How to grow your affection for sushi.

In the Garden 

How to grow your affection for sushi.

When I worked at the Los Angeles Department of Water and Power it was a melting pot of culturally diverse employees. Like civil servants everywhere, we were bored out of our minds and so for any occasion held potluck luncheons. Here, in the mid-'70s, I enjoyed my first tastes of panzit (Filipino noodles), overcooked greens with ham hocks, homemade tamales and sushi. It was a nurturing environment to explore beyond the meat, potatoes and matzo ball soup of my past.

Frequently cucumber roll and tamago (egg omelet sushi) graced our buffets. No one had ever seen or tasted anything like it. The thought of eating very dark green food like seaweed turned some people off, which meant there was more for me.

Without a doubt, unadventurous diners don't like to appear foolish by not knowing what to order, so here's a little primer to ease your way down the seductive Sushi Garden path. First, and most importantly, not all sushi is raw fish, so that's no longer an excuse. People may fear sushi because of that misconception. At Sushi Garden, the sushi menu denotes raw fish items without an asterisk, several choices for cooked fish have an asterisk and vegetarian selections have two asterisks. Good choices for beginners include shrimp, crab, eel, salmon or tamago as well as rolls like the California roll.

Sushi rolls are filled with fish, vegetables and sauce, then wrapped jelly-roll style with white rice. More traditional nigiri style is usually cooked fish draped over a bite-sized roll of seasoned rice often covered with a flavorful sauce. A simple presentation, sashimi is sliced raw fish adorned with shredded Japanese radish.

If you'd rather not sit at the sushi bar, you can sit at one of the many tables and request sushi (usually four to six pieces per order) from an a la carte menu that provides an explanation of the ingredients. Succulent finely sliced pink ginger and green wasabi sauce accompanies each order. Put a dab of fiery wasabi in the small dish, then add a splash of soy sauce. Mix well with your chopsticks and use as a dipping sauce.

While every sushi restaurant reflects its own personality. Sushi Garden is a casual, neighborhood kind of place devoid of any music so you can actually have a conversation. Except for a string of paper lanterns, a few silk screens and a long sushi bar with two or three sushi chefs, the ambience is generic, almost reminiscent of a self-serve steakhouse.

Many a friendship has been sown from a mutual yen for maguro (tuna). As my friend Isabel and I mulled over the menu, we opted not to get the $19.95 all-you-can-eat sushi deal because one of the rules states "no sharing" and women are genetically predisposed to share. Another rule is no leftover rice or wasted food. I know it's quirky but sometimes I like to poke a hole in the sushi and eat the inside ingredients only, much like another quirk of eating only the creamy middle from an Oreo. However, if you're really hungry, dislike sharing and won't waste food, the meal deal makes sense.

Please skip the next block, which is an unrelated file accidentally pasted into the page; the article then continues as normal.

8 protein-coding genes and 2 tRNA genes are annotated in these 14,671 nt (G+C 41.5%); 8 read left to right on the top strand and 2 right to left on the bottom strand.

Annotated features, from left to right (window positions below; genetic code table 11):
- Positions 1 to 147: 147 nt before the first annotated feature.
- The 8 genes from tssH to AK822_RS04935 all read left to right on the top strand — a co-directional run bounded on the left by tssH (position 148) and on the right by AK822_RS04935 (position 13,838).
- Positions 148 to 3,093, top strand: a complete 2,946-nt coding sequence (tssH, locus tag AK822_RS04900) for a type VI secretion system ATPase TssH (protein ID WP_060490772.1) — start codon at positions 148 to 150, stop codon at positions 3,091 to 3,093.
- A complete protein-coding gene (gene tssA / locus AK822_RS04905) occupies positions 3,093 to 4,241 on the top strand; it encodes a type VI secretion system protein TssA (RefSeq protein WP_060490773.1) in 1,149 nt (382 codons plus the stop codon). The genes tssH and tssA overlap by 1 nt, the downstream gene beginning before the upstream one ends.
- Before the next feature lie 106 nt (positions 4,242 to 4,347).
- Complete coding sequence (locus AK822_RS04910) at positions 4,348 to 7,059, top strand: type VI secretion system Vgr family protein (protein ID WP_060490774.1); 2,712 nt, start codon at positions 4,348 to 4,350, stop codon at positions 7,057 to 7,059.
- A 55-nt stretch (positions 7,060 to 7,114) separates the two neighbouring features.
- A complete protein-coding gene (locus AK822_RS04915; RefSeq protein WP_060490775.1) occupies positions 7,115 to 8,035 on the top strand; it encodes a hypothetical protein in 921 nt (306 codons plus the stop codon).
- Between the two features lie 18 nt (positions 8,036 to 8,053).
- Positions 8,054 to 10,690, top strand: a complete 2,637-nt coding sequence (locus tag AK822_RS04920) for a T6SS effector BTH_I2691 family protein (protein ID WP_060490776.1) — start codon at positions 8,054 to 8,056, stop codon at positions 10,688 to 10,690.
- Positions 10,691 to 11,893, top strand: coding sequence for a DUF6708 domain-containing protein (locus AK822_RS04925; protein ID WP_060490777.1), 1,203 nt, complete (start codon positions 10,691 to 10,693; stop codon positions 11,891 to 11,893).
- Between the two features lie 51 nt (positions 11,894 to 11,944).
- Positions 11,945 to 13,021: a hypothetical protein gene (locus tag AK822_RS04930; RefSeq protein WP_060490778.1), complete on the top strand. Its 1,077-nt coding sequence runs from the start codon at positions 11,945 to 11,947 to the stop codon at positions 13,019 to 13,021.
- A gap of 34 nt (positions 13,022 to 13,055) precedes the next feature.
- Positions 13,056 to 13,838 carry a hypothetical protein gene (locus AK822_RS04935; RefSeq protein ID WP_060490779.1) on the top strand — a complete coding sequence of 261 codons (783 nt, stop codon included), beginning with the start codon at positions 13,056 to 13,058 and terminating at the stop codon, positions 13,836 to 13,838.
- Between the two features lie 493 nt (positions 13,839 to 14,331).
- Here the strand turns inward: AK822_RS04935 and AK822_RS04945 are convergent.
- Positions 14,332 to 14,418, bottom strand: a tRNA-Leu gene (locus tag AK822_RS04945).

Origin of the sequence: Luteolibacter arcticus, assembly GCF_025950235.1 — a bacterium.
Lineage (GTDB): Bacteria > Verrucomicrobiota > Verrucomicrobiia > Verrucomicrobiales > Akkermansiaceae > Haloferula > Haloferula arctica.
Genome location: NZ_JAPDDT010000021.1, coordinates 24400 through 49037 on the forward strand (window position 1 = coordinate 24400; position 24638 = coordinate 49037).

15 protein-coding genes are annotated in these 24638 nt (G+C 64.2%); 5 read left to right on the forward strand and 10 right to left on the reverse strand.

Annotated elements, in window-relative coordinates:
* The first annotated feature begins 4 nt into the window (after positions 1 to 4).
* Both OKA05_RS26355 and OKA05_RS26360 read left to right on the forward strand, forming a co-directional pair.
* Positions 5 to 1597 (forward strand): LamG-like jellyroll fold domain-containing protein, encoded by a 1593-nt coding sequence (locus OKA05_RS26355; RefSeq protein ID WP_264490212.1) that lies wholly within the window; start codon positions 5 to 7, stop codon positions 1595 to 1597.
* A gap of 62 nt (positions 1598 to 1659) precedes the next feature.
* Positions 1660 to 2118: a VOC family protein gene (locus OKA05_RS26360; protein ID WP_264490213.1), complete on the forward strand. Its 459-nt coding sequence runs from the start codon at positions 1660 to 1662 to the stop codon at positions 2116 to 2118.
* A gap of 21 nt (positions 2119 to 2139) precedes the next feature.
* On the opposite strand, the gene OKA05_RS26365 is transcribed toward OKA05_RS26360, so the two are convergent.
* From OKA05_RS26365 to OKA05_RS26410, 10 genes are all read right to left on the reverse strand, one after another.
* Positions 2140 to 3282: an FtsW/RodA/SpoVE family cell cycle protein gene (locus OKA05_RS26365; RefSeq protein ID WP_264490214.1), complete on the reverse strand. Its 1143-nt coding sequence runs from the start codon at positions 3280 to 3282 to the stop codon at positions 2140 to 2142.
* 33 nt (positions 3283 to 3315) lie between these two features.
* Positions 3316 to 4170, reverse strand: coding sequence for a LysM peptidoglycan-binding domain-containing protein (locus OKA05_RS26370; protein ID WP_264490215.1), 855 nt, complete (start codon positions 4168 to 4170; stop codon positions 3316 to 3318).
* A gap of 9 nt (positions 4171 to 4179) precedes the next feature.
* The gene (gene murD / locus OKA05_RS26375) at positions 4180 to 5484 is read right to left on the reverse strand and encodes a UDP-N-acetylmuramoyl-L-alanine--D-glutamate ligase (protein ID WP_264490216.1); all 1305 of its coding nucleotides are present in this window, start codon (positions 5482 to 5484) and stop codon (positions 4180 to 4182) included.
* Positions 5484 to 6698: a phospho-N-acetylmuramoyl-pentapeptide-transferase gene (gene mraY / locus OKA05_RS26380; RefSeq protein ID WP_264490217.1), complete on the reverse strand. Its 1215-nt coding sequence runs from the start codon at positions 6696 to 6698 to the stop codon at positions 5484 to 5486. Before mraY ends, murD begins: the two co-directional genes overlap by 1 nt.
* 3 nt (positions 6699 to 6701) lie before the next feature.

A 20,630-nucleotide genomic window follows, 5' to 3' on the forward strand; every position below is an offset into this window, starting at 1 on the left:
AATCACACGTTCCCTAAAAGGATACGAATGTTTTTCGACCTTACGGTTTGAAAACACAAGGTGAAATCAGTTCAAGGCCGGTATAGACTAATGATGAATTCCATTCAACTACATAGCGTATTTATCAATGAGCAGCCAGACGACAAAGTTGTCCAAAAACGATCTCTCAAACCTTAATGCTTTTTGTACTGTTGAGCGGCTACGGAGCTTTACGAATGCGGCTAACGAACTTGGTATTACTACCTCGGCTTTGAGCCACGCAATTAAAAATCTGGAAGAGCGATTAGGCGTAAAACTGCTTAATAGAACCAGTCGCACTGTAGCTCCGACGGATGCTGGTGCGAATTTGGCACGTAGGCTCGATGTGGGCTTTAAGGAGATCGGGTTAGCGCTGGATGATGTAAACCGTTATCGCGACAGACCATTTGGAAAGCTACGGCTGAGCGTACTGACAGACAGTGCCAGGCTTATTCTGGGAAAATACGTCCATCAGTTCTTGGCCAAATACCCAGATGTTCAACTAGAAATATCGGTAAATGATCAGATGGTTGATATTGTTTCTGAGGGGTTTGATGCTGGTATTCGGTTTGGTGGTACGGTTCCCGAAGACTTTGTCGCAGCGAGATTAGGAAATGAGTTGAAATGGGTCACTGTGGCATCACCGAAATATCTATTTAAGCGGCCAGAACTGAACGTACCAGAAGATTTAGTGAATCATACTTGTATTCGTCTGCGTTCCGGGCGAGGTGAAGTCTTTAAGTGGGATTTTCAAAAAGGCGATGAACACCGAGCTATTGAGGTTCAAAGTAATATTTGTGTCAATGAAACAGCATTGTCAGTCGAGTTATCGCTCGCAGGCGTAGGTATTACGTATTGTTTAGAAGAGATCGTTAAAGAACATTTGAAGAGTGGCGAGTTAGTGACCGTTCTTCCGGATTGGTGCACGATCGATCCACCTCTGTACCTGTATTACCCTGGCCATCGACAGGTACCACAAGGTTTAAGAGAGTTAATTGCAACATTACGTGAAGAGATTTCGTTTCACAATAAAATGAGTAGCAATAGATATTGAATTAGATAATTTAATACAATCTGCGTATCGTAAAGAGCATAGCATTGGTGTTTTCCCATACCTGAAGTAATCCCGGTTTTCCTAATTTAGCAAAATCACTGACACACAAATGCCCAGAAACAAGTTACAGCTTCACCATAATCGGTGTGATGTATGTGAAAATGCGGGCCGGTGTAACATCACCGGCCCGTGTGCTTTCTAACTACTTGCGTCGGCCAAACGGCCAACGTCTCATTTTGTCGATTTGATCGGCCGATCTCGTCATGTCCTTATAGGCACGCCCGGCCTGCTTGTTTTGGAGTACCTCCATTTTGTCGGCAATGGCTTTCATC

For starters we ordered the salmon skin salad ($5), a generous medley of finely chopped lettuce, purple cabbage, carrots, cucumbers and tomato topped with crispy, grilled salmon skin. It tasted quite nut-like and the drizzled vinaigrette allowed all the flavors to mingle.

Isabel is a purist; she prefers nigiri sushi or nothing too fancy-schmancy. I, on the other hand, like to experience the 31 flavors of the different variety of rolls. So we compromised with hamachi (yellowtail) sashimi ($8.95), sweet shrimp nigiri sushi ($4.95), crunchy spicy tuna roll ($5.50), New Orleans roll ($6.50), Tootsie Roll ($6) and fresh water eel (unagi) sushi ($4). Our feast arrived and the pop-art-like colors--white, neon orange, pink, green and black--reminded me of a Target commercial on a plate.

Hamachi was as good as it gets. Fresh pink fleshy slices were presented against a peacock of paper-thin cucumbers and minutely shredded white radish and carrots. My favorite was the New Orleans roll, deep fried crawfish with a spicy sauce and salmon roe; it was different and each morsel briefly took my palate back to Bourbon Street. Surprisingly, the Tootsie Roll was sweet and crunchy (almost cornflakes crunchy) from tempura flakes wrapped around crab blended with a white sauce. Ample mountains of pickled, sliced ginger garnished the plates, as did the shrimp heads leftover from the sweet shrimp sushi. Boldly I bit into a batter-fried shrimp head to savor its buttery insides. Our choices were sweeter and crunchier than I remember sushi to be; I liked it better than Isabel, though she raved about the salmon skin salad.

After all that sweetness we ordered tempura fried ice cream; the tempura was cake-like instead of crunchy. We thought green tea ice cream or lemon sorbet would add another dimension to this dessert. Instead, stick with the sweetest and most ripe complimentary fresh orange quarters.

If you're still not convinced about the sushi experience, try the ample rice bowls, combination dinners, teriyaki and tempura. At the next table, hunky construction workers ordered a sushi boat of titanic proportions and I overheard appreciative murmurs about the Las Vegas roll. A tempting all-you-can-eat lunch buffet ($7.95) with a bountiful variety of sushi, teriyaki, tempura, vegetables and salads awaits.

Like any garden, presentation is paramount while the friendly staff tends to details and cultivating sushi appreciation.

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